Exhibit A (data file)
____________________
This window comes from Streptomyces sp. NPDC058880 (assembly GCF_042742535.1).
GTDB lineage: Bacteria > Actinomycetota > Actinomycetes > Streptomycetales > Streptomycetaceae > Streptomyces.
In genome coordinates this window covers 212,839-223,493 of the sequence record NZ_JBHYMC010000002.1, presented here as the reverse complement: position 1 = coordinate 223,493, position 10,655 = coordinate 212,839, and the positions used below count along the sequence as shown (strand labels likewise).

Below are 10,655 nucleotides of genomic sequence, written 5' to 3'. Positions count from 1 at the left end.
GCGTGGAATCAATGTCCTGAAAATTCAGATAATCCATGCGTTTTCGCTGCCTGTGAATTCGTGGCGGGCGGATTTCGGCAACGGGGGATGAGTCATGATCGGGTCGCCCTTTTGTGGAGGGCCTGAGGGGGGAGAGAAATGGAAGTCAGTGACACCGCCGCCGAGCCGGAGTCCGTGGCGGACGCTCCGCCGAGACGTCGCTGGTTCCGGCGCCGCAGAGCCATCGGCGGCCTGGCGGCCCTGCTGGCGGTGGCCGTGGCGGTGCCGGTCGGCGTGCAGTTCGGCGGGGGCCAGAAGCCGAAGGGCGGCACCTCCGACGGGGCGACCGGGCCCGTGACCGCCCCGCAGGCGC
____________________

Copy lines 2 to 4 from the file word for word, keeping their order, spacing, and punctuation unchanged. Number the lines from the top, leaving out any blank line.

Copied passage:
GTDB lineage: Bacteria > Actinomycetota > Actinomycetes > Streptomycetales > Streptomycetaceae > Streptomyces.
In genome coordinates this window covers 212,839-223,493 of the sequence record NZ_JBHYMC010000002.1, presented here as the reverse complement: position 1 = coordinate 223,493, position 10,655 = coordinate 212,839, and the positions used below count along the sequence as shown (strand labels likewise).

Below are 10,655 nucleotides of genomic sequence, written 5' to 3'. Positions count from 1 at the left end.